MICHAEL Jennings does not live in a mansion. But the two cars in the driveway and the plasma TV represent a powerful force in rugby league, something that grows ever more important in our game with each passing year: the Polynesian Dream.
The Penrith centre’s parents, champion school athletes Antonio and Vialata, moved from Tonga “for a better life” before Michael was born. When he says he’s from “a broken home”, he doesn’t mean his parents split up. He means they were poor. He means he ran with the wrong crowd. The house was probably, literally, broken.
Jennings once boasted he got away from the police as a teenager because “I could run faster”.
What Panthers coach Matthew Elliott is leaving behind at the end of this year is not just a job. Elliott has seen a few dozen Michael Jennings’ turn their lives around thanks to rugby league. He’s seen young players set out in the morning to mug someone on a train and come back christians.
But rugby league saving individuals is only part of this story, far too wide-screen and epic to cover sufficiently here. “You can help your whole family out,” says the quietly-spoken Jennings, sitting on a green couch in his livingroom, “which is the main (reason) I wanted to play – to help my family out.
“They helped me out. They did all the hard yards to get me where I am. I owe it all to them.
“The property that they’re living in now, I bought for my parents.
“We grew up tough. Financially, we were unstable. It was good to play rugby league.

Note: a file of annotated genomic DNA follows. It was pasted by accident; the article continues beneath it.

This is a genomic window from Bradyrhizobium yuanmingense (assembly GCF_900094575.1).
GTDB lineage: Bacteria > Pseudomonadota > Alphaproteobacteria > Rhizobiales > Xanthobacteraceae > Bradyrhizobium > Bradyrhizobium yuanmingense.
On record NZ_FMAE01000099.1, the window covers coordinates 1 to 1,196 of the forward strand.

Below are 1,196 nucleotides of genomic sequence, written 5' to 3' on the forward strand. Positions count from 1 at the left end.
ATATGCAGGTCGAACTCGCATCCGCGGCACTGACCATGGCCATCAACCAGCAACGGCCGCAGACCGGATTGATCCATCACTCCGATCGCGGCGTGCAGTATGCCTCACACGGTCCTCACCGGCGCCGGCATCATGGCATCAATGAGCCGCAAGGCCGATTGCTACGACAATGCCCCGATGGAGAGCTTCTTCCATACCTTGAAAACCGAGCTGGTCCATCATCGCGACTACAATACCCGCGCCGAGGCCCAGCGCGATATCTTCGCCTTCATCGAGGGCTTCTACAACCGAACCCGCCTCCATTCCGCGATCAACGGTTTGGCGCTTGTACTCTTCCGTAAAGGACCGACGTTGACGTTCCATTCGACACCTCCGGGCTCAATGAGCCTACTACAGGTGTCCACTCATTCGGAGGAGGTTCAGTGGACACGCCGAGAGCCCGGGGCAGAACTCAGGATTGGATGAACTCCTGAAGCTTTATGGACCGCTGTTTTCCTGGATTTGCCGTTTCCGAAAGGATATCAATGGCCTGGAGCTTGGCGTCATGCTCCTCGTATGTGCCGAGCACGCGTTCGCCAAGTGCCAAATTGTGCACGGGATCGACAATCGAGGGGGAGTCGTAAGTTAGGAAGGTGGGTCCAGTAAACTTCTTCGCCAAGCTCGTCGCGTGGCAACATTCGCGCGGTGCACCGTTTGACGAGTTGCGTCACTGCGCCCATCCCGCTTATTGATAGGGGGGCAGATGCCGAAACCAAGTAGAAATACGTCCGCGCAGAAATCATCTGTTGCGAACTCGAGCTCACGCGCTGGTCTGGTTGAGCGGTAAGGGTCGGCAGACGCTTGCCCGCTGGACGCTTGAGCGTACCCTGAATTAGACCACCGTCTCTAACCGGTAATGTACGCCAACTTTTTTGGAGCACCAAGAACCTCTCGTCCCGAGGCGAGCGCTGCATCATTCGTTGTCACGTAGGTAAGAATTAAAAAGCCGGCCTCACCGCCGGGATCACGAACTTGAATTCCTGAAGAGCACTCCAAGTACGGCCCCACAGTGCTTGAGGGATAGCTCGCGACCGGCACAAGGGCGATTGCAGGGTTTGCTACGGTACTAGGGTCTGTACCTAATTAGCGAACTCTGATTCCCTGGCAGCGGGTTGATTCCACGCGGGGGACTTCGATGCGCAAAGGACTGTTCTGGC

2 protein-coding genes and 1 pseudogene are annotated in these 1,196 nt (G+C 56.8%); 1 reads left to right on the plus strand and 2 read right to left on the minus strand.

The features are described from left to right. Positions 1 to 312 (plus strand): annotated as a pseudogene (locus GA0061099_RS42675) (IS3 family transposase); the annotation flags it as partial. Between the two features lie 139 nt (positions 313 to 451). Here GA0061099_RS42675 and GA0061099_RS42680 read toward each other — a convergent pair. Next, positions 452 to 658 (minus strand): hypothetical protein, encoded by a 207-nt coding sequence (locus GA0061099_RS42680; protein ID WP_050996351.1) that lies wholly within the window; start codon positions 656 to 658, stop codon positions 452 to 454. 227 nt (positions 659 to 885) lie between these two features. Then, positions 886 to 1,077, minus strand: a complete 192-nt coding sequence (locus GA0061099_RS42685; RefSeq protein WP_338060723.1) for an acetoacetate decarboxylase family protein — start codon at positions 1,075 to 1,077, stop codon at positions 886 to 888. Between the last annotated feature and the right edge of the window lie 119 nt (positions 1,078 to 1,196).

“Rugby league’s given me a massive opportunity. It’s bettered my life and my family’s life. It’s opened a lot of doors. If I wasn’t playing rugby league, I could have ended up anywhere. It’s a good life to be where I’m at now.
“We’ve come … from nothing to something. There’re a lot of players that have come from nothing to be something. That’s rugby league – and especially out here in Penrith. It gives a lot of players opportunity. There’re a lot of islander kids who can really get off track, follow the wrong crowd. It’s the choices they make (that decide) where they end up.
“Coming from no money to having a lot of money, you just want to spend it like crazy. But (manager Isaac Moses) really switched me on in saving my money … a real tight allowance – ha!”.
HAVING learnt to deal with money, 23-year-old Jennings has this year had to learn to deal with something else that was hitherto unfamiliar: criticism.
His try in Origin I was his first of the season.
“I was pretty stubborn about things, didn’t want to listen to it,” says Jennings, who takes a while to warm up to this interview, when asked about being buffeted.
“I had to get a kick up the bum and look at where I was, where I was at. I guess making that Origin team was a real opportunity to do it on the big stage, to prove that I’m still here.”
A kick up the bum from whom? “From myself. I’ve had some people telling me: ‘you’re not at your best’ … Pet (Petero Civoniceva) having a chat to me, saying ‘you look a bit distracted about things’. I was like ‘yeah, I really need to start to focus on my game’.
“He might have just thought something was up. Distractions would be anything with the media, the coaching stuff (Elliott’s axing).”
Here’s the lowdown on why Jennings believes he has not been as potent this season: “I’m getting enough ball at club level. It’s just, on that left side we’ve got Lewy (Luke Lewis) and House (Trent Waterhouse). They can always break the line. I’ve just got to change my game plan and know that I’ve just got to keep pushing up on them. It’s not about getting early ball. I can get early ball when I want it – I need to work better with ‘Lewy’ and ‘House’ now that they’re both on the left side.”
Jennings didn’t expect an Origin call-up. “My form wasn’t at the best. There were plenty of people doubting my selection and my ability. It was a bit of a confidence boost for me.